EMS workers train to take on dangerous situations

It’s a widespread problem that the public doesn’t really seem to notice, EMS workers being attacked on the job. 

“Most people are like why would somebody want to attack a firefighter or paramedic? Not that it’s right and not that I agree but some people think well police officers are trying to take away my freedom or they’re criminals and that kind of thing,” said Brett Peine.  “Firefighters and paramedics are there to help so why would anybody want to attack them?”

Peine is the Director of EMS at Missouri Southern State University in Joplin, MO and he is also a DT4EMS instructor trainer.

Michiana Healthcare Education Center along with DT4EMS is holding training sessions for healthcare providers to prepare them on how to handle violent situations that develop on scene.

“Our program is being used throughout the country,” said Matt Quinn.  “The DT4EMS is nationally and becoming more internationally known as a standard in self-defense training in the healthcare field.”

Medical workers are coming together from around the country for training.

“I didn’t know a lot coming in, but with the instructors here and the facility I’ve enjoyed everything,” said Damon Sutton.

Sutton is a Paramedic Lt. Detroit Fire Department EMS Division.  He trains a lot of the new recruits that want to work on the ambulance. 

Sutton and a handful of Detroit EMS personnel came out to Michiana Healthcare to get some training to take back to their department.

In October 2015, two Detroit EMS workers were attacked while on the scene of a call.  They were helping a woman who had an ankle injury and that was when the two workers were sliced and stabbed repeatedly by a man with a box cutter.

“Several months back we had a situation where two of our technicians were violently attacked.  They were cut and stabbed,” Sutton said.  “So we reached out to figure out how we can better prepare our staff to handle themselves in violent encounters.”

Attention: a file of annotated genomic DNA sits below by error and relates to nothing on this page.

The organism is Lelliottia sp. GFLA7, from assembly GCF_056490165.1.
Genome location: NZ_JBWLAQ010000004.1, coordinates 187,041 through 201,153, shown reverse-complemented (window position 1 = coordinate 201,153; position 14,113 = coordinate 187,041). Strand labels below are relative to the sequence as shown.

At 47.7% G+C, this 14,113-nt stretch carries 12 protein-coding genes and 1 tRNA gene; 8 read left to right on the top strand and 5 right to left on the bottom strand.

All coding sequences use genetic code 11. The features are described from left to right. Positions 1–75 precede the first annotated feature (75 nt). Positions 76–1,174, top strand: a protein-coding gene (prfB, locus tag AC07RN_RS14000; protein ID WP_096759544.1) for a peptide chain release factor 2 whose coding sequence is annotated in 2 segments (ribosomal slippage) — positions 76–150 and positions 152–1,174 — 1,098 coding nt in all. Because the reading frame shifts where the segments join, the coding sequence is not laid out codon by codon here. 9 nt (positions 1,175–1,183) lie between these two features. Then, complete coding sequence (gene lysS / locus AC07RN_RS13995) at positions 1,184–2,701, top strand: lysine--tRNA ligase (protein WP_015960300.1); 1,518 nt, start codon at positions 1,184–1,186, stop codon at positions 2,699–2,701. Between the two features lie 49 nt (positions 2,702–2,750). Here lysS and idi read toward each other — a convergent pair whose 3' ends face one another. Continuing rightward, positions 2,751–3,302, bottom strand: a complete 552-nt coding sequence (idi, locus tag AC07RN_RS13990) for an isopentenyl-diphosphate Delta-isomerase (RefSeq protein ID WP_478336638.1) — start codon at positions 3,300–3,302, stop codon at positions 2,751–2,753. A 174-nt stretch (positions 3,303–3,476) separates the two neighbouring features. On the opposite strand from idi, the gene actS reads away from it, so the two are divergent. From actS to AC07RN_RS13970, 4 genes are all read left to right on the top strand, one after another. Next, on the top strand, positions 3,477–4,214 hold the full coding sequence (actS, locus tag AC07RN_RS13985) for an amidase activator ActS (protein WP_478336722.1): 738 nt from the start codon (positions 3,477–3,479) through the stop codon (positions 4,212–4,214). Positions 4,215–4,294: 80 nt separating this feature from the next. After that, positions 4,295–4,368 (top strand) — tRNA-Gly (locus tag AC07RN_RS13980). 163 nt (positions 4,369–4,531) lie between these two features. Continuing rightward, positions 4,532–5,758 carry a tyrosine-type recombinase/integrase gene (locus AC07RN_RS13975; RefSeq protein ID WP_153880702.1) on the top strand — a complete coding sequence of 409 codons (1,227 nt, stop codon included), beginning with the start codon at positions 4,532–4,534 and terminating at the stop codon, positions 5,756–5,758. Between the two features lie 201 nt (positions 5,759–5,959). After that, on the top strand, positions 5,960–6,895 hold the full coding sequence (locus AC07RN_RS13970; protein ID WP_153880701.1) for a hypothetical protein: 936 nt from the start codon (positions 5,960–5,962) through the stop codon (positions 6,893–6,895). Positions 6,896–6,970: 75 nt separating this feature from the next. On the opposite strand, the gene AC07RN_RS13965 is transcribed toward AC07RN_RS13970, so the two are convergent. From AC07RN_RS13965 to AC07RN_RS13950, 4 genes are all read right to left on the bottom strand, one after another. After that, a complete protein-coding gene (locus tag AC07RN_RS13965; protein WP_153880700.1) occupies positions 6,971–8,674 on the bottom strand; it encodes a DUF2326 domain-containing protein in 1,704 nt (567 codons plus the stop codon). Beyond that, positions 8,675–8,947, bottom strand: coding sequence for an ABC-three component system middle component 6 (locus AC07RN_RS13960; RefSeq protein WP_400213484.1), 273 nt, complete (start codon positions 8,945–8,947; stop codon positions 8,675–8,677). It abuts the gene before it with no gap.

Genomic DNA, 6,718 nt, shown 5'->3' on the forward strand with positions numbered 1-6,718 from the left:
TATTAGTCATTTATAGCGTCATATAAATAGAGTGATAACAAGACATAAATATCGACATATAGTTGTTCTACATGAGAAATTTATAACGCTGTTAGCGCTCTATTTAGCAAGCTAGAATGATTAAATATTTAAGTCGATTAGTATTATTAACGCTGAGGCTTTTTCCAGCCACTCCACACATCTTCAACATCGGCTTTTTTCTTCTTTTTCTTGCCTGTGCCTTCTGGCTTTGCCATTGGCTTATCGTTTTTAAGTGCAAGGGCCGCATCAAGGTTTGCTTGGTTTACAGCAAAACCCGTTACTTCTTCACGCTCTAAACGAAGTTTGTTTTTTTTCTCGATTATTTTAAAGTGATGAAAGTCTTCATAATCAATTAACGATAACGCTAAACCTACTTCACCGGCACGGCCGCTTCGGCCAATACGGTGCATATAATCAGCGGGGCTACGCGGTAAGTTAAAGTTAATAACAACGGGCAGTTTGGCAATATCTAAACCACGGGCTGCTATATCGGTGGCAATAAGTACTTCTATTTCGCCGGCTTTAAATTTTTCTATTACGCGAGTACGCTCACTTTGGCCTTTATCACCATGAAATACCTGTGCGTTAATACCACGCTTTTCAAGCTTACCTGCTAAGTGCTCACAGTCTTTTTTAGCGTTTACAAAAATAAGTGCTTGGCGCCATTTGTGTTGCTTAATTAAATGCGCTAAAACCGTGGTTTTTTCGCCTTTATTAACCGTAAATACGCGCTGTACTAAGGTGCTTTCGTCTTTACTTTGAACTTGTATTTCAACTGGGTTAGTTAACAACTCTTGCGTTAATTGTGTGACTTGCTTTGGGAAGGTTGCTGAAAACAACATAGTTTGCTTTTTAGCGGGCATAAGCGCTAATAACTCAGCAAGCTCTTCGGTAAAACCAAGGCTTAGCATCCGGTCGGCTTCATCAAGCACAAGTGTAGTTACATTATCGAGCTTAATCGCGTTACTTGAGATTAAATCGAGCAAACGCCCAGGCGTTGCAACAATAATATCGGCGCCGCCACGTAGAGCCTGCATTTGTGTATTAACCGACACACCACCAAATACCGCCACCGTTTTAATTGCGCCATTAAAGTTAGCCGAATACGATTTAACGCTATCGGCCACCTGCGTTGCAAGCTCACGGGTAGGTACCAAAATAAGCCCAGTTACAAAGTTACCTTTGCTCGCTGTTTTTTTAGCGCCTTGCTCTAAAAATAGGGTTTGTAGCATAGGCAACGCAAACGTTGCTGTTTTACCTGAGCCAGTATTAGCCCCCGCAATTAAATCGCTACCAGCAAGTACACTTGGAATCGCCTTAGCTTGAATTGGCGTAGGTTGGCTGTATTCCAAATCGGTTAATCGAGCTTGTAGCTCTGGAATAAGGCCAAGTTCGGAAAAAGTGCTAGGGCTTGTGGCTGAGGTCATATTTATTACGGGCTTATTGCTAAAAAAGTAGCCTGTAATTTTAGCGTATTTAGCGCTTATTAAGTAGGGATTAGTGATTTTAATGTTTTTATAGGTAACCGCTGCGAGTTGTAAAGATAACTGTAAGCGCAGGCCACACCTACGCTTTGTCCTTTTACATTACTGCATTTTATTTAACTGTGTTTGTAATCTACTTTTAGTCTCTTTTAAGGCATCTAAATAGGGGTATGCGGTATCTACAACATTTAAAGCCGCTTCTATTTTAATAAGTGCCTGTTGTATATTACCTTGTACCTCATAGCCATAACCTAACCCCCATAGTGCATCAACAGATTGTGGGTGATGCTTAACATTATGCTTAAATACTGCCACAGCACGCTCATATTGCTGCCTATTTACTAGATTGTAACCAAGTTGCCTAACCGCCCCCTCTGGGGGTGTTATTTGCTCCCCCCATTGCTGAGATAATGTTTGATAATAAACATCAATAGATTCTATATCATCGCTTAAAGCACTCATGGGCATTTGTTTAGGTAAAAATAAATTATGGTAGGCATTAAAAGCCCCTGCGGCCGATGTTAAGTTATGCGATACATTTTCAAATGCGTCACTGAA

This weekend the DT4EMS crew is heading to Detroit to do an eight week training session to train 260 of Detroit’s EMS staff.

“Detroit EMS, Detroit city, taking these steps to train their staff, we applaud them completely,” said Quinn.

So what should a paramedic do when a scene becomes confrontational?

“The biggest thing that a paramedic or a firefighter EMT can do if they’re being attacked is move,” said Peine.

NAEMT studies say that about 50 percent of paramedics report being attacked.  That’s more than police officers.  A lot of paramedics don’t report being attacked because they feel like it’s a part of the job.  They’ve simply have not been taught to identify when a patient changes into the aggressor.   

“So I’m somebody who was attacked three times and never reported it.  I’m not a part of that 52 percent,” said Peine.  “So it’s a huge number and it’s an epidemic, it’s a true problem and luckily we’re finally getting some traction and some people are starting to recognize and acknowledge that it is a problem.”

With these training sessions spreading nationwide that could possibly reduce the number of attacks that happen. 

“For healthcare providers, for firefighters, a win in self-defense is to escape,” said Peine.  “We’re not trying to beat anybody up.  We don’t want to hurt anybody.  We’re not trying to submit our opponent.  It’s not a fight it’s not a competition.”

Training for the Detroit E-M-S workers starts on February 15th and will run for eight weeks.

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